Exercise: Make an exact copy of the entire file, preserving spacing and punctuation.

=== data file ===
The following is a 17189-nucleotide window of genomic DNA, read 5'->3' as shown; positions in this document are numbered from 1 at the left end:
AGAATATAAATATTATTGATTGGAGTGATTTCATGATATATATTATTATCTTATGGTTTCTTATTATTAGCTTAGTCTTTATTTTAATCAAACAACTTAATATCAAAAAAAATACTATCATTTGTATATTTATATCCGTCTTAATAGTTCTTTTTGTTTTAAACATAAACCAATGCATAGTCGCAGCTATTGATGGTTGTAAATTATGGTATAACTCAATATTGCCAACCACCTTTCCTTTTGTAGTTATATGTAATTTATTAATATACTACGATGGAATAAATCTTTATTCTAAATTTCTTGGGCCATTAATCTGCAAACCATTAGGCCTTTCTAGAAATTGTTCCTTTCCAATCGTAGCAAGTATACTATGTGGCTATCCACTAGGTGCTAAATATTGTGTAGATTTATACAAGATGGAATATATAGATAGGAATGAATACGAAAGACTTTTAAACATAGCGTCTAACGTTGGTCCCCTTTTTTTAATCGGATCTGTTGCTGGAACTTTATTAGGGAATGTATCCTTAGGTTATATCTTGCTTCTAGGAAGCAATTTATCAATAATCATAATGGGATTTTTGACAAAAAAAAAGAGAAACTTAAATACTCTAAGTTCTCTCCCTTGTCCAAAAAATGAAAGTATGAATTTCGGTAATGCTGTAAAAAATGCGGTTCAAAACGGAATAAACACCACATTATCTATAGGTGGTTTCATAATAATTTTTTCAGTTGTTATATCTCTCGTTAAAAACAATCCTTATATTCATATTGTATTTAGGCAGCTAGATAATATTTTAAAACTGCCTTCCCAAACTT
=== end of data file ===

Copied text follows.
The following is a 17189-nucleotide window of genomic DNA, read 5'->3' as shown; positions in this document are numbered from 1 at the left end:
AGAATATAAATATTATTGATTGGAGTGATTTCATGATATATATTATTATCTTATGGTTTCTTATTATTAGCTTAGTCTTTATTTTAATCAAACAACTTAATATCAAAAAAAATACTATCATTTGTATATTTATATCCGTCTTAATAGTTCTTTTTGTTTTAAACATAAACCAATGCATAGTCGCAGCTATTGATGGTTGTAAATTATGGTATAACTCAATATTGCCAACCACCTTTCCTTTTGTAGTTATATGTAATTTATTAATATACTACGATGGAATAAATCTTTATTCTAAATTTCTTGGGCCATTAATCTGCAAACCATTAGGCCTTTCTAGAAATTGTTCCTTTCCAATCGTAGCAAGTATACTATGTGGCTATCCACTAGGTGCTAAATATTGTGTAGATTTATACAAGATGGAATATATAGATAGGAATGAATACGAAAGACTTTTAAACATAGCGTCTAACGTTGGTCCCCTTTTTTTAATCGGATCTGTTGCTGGAACTTTATTAGGGAATGTATCCTTAGGTTATATCTTGCTTCTAGGAAGCAATTTATCAATAATCATAATGGGATTTTTGACAAAAAAAAAGAGAAACTTAAATACTCTAAGTTCTCTCCCTTGTCCAAAAAATGAAAGTATGAATTTCGGTAATGCTGTAAAAAATGCGGTTCAAAACGGAATAAACACCACATTATCTATAGGTGGTTTCATAATAATTTTTTCAGTTGTTATATCTCTCGTTAAAAACAATCCTTATATTCATATTGTATTTAGGCAGCTAGATAATATTTTAAAACTGCCTTCCCAAACTT